For girls aged 13 to 19 I recommend the band workshops arranged by Prosjekt Pop! Held for the third time this summer, it is a great opportunity for girls who like to rock! Meeting others with the same interest and learning a thing or two. Prosjekt Pop! takes place during the entire week from 3 to 6 July.
Åsa Thalinsson, Youth Culture Worker at ISAK
You know the feeling of complete bliss after a sunny day? Well, in Trondheim you will never be guaranteed sunshine, but you can have the Sellanraa lemonade which is basically the same thing. It has the perfect ratio of sweet and sassy; it is refreshingly cold and served with a mint leaf completing that summer vibe.
Words by Siri Solheim-Kristiansen, Coordinator for Red Cross
The shoreline of Rotvoll, on the eastern side of Trondheim, holds some of the most beautiful green areas in the city. In the area you will find The Organic House (Den Økologisk Hus) and Kristoffertunet. Known as the green and organic part of town, it certainly lives up to that title. At Kristoffertunet you’ll find a biodynamic working farm complete with a greenhouse, herb and vegetable garden, bakery, saft makers, weavers, and even a shop. It’s the only area in the city that has sheep, hens, horses, chickens, and Rufus the donkey! Don’t forget the family festival on 26 August, Rotvollfestivalen, organized by the enthusiastic residents of the area.
Words by Tanja Holmen, CEO at Fretex Midt-Norge
Photo by Jarle Hagen
Literally, there is no better place to get a taste of Trøndelag than at the farmers market held on selected Saturdays at the main square in Trondheim (Torvet). Here you can get your hands on, for example, the award winning wild sheep skank with seaweed seasoning from Dalpro, the amazing fresh chevré from Grindal cheese factory, or lefse (‘læns’ in trøndersk) from Heimebakst or Lefsebua. Whatever your taste, I bet you will be able to find something that will make your mouth water; all while supporting farmers in their endeavor to produce award winning food based on tradition and local access to foodstuffs.
Tove Eivindsen 2., Parliamentary candidate, Venstre
When I was a child, one single accessory could provide me with enough of a theatrical alibi to change my persona and my take on the world. Over the years, I have developed a particular interest in dressing up, being someone else and doing something different. I spend most of my summer dressed as a Viking – living outdoors, hiking, crafting, and sleeping in a tent. It is a playground for my alter ego. This summer I urge you to dress up and be playful. Dare to change your persona and your take on the world.
Words by Ingrid Galadriel, co-founder at Hands on History
Photo by Hands on History
Did you know that there are lots of edible plants growing free in the region? One of the most easy to recognize is Engsyre, or Common Sorrel. Sorrel is a sour plant, and Norwegian children love eating the leaves. In the old times it was used as a medicine and is thought to be both diuretic and antiseptic. This summer my three-year-old actually introduced me to another variant, the Wood Sorrel (Gjøksyre). Use both variants as garnish on a salad or in soups to add flavor, the white flowers look really pretty on a salad too. Be aware though, both plants contains a lot of Oxalic Acid which can lead to poisoning if eaten in abundance. Wash or poach the plants to remove the oxalic acid if you plan on using large amounts. Happy foraging!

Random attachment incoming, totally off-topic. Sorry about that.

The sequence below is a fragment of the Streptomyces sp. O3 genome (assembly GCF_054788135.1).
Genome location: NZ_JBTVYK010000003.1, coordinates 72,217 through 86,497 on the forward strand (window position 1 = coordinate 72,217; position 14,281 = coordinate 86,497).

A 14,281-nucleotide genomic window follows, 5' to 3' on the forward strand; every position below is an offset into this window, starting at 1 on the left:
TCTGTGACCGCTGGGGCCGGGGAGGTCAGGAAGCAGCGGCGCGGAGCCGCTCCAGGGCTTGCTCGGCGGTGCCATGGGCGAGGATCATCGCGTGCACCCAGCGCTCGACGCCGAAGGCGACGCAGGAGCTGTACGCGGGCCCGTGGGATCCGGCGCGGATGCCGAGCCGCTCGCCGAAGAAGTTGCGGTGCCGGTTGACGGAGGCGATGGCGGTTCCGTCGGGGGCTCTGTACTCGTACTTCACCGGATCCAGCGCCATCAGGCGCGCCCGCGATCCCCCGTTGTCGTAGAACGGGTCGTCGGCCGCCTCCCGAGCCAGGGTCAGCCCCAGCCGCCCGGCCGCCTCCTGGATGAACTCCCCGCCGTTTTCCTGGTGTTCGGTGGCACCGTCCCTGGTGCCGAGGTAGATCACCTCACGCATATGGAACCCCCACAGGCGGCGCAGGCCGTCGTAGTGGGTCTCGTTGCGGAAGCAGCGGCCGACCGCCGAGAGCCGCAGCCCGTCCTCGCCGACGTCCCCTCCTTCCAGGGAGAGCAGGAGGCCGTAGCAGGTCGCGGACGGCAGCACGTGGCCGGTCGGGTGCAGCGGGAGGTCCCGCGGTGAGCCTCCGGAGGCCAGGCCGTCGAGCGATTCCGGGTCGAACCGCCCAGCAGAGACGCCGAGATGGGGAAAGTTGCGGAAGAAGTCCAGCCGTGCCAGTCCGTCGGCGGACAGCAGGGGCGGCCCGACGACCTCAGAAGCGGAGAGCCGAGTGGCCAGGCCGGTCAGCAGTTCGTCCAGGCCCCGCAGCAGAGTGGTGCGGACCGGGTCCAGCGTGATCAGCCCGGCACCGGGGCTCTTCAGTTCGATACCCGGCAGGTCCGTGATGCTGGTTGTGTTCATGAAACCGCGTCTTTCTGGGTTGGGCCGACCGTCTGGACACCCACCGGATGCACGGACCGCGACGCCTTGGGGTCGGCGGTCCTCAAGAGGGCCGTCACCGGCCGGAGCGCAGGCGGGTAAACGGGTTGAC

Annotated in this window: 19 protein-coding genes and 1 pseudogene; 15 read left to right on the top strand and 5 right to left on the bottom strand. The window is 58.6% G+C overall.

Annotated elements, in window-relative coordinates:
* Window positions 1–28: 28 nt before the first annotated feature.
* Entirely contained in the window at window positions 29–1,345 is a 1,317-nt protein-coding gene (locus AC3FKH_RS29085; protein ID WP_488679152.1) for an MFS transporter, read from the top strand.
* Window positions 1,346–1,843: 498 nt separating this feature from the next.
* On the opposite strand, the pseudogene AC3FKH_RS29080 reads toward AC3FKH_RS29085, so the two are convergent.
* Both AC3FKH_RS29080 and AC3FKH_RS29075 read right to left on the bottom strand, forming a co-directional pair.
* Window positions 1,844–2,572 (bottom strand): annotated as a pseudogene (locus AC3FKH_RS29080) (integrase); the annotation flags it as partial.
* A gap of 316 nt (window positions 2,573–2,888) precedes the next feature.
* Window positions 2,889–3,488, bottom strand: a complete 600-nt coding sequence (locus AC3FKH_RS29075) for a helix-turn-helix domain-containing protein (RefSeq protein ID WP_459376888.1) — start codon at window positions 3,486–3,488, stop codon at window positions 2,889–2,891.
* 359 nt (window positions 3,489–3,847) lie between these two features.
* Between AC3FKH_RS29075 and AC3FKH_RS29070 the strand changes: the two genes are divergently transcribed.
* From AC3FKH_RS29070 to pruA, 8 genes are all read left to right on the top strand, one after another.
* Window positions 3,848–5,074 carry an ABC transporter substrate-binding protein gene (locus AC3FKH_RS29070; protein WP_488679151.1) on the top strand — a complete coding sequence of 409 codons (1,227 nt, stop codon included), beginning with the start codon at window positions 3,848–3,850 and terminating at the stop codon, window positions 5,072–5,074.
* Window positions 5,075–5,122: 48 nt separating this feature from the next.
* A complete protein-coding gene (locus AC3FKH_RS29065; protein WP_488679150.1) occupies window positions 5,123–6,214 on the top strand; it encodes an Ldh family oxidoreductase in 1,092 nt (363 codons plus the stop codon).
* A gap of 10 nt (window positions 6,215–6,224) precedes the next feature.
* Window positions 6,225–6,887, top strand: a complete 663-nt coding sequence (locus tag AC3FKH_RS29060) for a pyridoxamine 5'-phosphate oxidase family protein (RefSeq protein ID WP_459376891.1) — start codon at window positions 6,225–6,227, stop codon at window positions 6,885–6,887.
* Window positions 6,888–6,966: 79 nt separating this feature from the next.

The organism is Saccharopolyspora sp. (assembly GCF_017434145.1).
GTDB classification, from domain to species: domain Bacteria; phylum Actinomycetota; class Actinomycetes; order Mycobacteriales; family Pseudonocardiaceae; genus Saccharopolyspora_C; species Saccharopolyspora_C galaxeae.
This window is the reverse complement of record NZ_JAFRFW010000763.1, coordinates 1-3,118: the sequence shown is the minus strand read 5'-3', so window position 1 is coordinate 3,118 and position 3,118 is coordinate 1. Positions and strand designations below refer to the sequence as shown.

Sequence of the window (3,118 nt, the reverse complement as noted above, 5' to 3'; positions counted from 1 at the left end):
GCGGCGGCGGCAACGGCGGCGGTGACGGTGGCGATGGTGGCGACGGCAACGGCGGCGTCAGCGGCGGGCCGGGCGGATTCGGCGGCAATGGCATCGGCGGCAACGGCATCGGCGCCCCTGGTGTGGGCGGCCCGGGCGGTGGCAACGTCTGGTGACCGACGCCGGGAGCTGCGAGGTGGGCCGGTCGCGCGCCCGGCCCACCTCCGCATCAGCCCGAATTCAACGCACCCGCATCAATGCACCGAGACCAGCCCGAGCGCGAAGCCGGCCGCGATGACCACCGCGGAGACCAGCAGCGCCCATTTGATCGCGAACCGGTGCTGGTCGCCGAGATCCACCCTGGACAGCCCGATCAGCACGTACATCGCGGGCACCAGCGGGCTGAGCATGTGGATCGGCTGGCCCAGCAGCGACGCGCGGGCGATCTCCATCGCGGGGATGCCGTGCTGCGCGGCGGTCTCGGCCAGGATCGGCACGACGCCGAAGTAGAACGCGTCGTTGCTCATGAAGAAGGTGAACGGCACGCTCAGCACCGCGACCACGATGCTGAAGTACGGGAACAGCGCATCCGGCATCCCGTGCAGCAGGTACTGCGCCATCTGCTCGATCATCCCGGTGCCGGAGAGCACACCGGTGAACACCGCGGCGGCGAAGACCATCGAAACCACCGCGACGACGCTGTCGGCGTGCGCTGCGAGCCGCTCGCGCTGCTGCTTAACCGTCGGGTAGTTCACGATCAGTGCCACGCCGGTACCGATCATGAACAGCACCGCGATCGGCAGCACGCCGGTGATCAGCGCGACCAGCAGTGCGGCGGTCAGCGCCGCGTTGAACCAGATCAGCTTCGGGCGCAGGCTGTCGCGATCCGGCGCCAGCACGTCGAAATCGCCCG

Ida Bondø Lee-Wrigh, Consultant at Headspin Advertising
Just 15 minutes outside the city centre of Trondheim, the guys from NTNUI Paintball have their home field. For only 250 NOK you can enjoy the paintball action on a full size professional field. If you’re lucky they might even fire up the BBQ and make a party out of it. There is no better way to spend the summer afternoon than shooting your friends in the face!
Check out @NTNUIPB on Facebook or visit www.ntnui.com for more information.
Words by Fredrik Ive Pedersen, Marketing Executive at Heat Experience
Photo by Torald Kateraas
In summer, everyone should make a day for a stroll around the city without a specific plan. For a day like this, I suggest meeting up at Ravnkloa for ice cream or fish cakes, or to have the Fløttmann row you over to Troll and Kafé Skuret. Maybe walk along Brattøra to E.C. Dahls Pub and Brewery, continuing on to Ladekaia, Sponhuset or Land og Strand (remember to book a table there). Walk or stop when you want; mix in some boules, volleyball or taking a swim whether it’s a cloudy or sunny to have a great, food-filled, day!
Words by Kristine Rise, Oi mat Project Manager
Photo by Wil Lee-Wright
The photo gallery MODUL35 is built as a movable module that can benefit from the empty spaces in the city. Built by the art project – Art Hotel Norway and designed by sculptor Erlend Leirdal, MODUL35 is now located at Solsiden. It is now showcasing an exhibition by Lars Botten, who for the first time ever presents his 15-year long project Malung. It explores dance band festivals, summer flirts, cars, and partying. Available until 30 July, check it out.
Words by Laura-Ann Morrison, Art Editor at The List
One of my favourite spots is Storheia, the biggest mountain in Trondheim, standing at 565,6 m.a.s.l. The heights might not be impressive as mountains in Norway go, but it is worth a visit! From the top you have the best viewpoint over the whole of Trondheimsfjord and over to the Fosen Alps. You can enjoy the sound of silence and smell the fresh air from the Norwegian woods. Recommended for summer Sunday breakfasts.
Words by Sunniva Evjen, Marketing Executive at Visit Trondheim
Photo by Piotr Wawrzyniak